Third Point’s Phony Battle with Sony

Activist investor

Daniel Loeb

is facing another setback at


SNE -0.05%

But if this is what failure looks like, he should try to fail more often. The Japanese conglomerate on Tuesday rejected a request from Third Point, a New York-based hedge fund run by Mr. Loeb, to spin off its semiconductor unit. In June, the fund said it had invested $1.5 billion in Sony and called for a breakup, arguing that the company’s semiconductor business, which makes image sensors for smartphones including


’s iPhones, has little to do with its games and entertainment units. Sony also turned down Third Point’s suggestion that the company sell its 65% stake in insurer Sony Financial, which would raise around $6 billion.

A previous attempt by Mr. Loeb to split up Sony also failed. Back in 2013 he campaigned for a spinoff of its movie and music businesses.

Third Point has called for Sony to spin off its semiconductor business, which makes image sensors.


Akio Kon/Bloomberg News

Mr. Loeb makes fair points: The semiconductor and financial divisions have few synergies with Sony’s other businesses. The rejection isn’t a surprise, though. Even though activist investing has been growing in Japan, driven by Prime Minister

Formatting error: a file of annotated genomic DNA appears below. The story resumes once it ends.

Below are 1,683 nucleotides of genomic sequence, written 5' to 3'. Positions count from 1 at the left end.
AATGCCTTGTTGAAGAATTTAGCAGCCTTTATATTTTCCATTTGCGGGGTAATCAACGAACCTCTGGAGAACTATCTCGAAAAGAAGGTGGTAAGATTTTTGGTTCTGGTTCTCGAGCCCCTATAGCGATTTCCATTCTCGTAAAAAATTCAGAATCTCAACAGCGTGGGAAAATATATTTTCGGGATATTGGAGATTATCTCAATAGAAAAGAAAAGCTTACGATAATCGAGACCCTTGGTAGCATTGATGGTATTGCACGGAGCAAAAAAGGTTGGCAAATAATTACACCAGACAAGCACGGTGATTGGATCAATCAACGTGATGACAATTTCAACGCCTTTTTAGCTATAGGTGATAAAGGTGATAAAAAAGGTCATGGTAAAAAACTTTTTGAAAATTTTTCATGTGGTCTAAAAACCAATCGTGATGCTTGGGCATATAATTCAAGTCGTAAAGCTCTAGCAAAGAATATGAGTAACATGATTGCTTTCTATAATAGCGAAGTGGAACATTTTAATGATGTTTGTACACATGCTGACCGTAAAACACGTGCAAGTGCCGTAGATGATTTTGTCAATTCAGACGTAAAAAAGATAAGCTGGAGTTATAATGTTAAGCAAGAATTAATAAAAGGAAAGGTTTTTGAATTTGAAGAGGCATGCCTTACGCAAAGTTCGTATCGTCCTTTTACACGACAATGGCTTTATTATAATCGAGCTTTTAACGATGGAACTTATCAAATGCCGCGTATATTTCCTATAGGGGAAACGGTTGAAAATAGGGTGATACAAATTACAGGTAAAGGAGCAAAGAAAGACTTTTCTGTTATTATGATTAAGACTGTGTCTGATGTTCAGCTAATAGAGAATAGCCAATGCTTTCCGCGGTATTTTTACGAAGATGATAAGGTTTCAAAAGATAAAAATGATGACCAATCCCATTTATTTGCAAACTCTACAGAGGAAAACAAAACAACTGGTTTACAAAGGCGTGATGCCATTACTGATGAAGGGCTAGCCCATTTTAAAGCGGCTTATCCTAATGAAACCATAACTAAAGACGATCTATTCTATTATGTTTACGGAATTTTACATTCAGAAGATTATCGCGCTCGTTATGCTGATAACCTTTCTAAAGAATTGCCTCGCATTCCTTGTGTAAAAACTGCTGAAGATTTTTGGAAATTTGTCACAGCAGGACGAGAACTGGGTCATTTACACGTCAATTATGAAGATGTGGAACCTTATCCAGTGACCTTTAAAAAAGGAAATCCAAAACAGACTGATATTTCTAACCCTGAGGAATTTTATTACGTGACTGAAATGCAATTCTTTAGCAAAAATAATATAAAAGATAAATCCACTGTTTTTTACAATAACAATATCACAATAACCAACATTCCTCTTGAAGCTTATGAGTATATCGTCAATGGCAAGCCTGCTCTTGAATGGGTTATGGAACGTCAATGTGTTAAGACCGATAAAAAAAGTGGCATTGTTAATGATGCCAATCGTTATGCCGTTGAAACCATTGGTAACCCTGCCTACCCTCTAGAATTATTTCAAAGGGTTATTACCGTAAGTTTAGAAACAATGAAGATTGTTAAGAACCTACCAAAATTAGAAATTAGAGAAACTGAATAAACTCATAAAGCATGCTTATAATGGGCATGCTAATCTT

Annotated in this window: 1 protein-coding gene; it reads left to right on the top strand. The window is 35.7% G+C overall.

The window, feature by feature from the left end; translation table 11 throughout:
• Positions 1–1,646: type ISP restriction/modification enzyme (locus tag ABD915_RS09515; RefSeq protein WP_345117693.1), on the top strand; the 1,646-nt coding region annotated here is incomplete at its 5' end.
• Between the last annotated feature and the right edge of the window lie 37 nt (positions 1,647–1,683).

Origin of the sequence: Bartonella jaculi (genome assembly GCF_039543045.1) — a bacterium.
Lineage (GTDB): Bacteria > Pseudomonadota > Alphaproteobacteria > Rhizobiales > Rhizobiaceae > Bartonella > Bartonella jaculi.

Shinzo Abe

’s push for improved corporate governance, it is still at an early stage. Such a radical corporate overhaul to engineer higher shareholder value—the two segments in question accounted for 40% of Sony’s operating profit last quarter—would be a real rarity in the country. It is particularly unlikely at Sony, whose current management team is well-liked by investors. The company has staged a turnaround since 2012, and its share price has risen more than eightfold. Mr. Loeb may have little luck with spinoffs, but he has already gotten some lower-hanging fruit. Sony announced a ¥200 billion ($1.85 billion) buyback shortly after media reports in April said Third Point was building a stake. Last month Sony sold its 5% stake in Olympus, generating around $740 million. Olympus is one of the noncore shareholdings Mr. Loeb said Sony should get rid of, even though the company denied the sale had anything to do with the activist’s demands. Mr. Loeb may be able to generate momentum for more in the same vein. Sony is still sitting on its $5.3 billion stake in health-care information provider


Sony’s Tokyo-listed shares have risen 33% since the April media reports about Third Point’s stake. Mr. Loeb would be wise to start counting his winnings. Write to Jacky Wong at

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